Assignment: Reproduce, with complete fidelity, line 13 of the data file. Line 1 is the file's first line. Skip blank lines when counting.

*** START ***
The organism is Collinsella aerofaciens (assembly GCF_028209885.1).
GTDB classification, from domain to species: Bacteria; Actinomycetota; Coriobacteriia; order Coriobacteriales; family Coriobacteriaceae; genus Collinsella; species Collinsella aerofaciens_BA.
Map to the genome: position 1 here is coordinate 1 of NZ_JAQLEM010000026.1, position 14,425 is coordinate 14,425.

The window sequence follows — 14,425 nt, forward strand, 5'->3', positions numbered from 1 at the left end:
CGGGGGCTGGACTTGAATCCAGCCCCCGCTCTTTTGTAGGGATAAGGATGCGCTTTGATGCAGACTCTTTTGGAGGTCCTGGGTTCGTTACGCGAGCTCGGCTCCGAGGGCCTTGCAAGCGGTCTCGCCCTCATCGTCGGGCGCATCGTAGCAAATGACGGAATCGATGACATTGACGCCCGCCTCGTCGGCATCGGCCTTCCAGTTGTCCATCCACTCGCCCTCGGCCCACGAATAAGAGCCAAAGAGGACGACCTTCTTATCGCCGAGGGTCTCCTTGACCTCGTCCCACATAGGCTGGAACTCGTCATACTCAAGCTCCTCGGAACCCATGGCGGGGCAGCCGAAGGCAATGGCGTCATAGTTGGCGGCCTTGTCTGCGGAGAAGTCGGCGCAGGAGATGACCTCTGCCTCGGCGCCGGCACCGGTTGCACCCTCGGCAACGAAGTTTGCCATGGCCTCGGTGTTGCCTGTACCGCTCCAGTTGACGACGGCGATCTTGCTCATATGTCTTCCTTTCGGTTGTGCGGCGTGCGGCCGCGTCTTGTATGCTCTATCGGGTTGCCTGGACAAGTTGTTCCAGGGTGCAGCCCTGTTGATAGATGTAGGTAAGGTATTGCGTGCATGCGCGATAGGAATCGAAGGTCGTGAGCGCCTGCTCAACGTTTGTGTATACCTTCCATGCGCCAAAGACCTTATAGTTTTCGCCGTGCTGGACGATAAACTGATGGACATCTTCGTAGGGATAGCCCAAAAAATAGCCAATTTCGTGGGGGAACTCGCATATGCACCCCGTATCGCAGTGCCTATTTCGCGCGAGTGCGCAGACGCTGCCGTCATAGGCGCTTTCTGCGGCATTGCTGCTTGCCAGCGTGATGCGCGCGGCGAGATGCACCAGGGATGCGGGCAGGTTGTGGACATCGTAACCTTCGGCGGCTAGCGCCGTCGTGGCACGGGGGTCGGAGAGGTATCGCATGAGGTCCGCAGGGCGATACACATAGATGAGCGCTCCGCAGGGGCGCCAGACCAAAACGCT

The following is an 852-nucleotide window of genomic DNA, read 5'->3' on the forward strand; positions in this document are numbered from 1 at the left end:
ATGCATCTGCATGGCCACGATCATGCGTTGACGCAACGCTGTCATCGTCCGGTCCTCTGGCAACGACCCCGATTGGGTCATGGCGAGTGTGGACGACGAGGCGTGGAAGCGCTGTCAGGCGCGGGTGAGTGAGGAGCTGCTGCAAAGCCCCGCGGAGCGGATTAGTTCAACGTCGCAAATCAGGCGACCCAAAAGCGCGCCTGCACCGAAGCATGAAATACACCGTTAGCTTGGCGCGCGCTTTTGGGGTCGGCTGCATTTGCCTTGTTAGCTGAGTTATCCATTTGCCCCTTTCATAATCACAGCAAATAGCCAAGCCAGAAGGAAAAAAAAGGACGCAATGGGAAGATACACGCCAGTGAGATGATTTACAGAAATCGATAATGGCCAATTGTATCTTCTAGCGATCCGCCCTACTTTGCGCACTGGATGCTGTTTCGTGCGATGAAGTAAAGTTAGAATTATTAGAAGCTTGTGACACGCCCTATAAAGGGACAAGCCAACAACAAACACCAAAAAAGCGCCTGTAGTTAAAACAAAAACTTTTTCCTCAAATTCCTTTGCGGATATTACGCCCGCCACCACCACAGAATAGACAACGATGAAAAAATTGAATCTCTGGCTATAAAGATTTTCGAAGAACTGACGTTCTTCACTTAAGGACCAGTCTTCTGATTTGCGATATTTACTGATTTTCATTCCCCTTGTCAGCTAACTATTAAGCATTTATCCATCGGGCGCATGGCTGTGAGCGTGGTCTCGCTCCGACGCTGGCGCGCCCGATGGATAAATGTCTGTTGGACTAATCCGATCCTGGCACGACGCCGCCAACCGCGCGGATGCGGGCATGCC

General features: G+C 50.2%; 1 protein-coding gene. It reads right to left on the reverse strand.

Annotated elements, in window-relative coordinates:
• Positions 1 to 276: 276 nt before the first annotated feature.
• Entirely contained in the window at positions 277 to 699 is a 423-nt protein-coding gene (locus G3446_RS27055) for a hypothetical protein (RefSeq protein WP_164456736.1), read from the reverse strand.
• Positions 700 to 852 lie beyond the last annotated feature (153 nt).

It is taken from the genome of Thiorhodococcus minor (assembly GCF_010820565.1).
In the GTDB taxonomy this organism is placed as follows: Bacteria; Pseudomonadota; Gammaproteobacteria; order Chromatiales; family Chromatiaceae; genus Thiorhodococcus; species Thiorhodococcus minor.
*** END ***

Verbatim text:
It is taken from the genome of Thiorhodococcus minor (assembly GCF_010820565.1).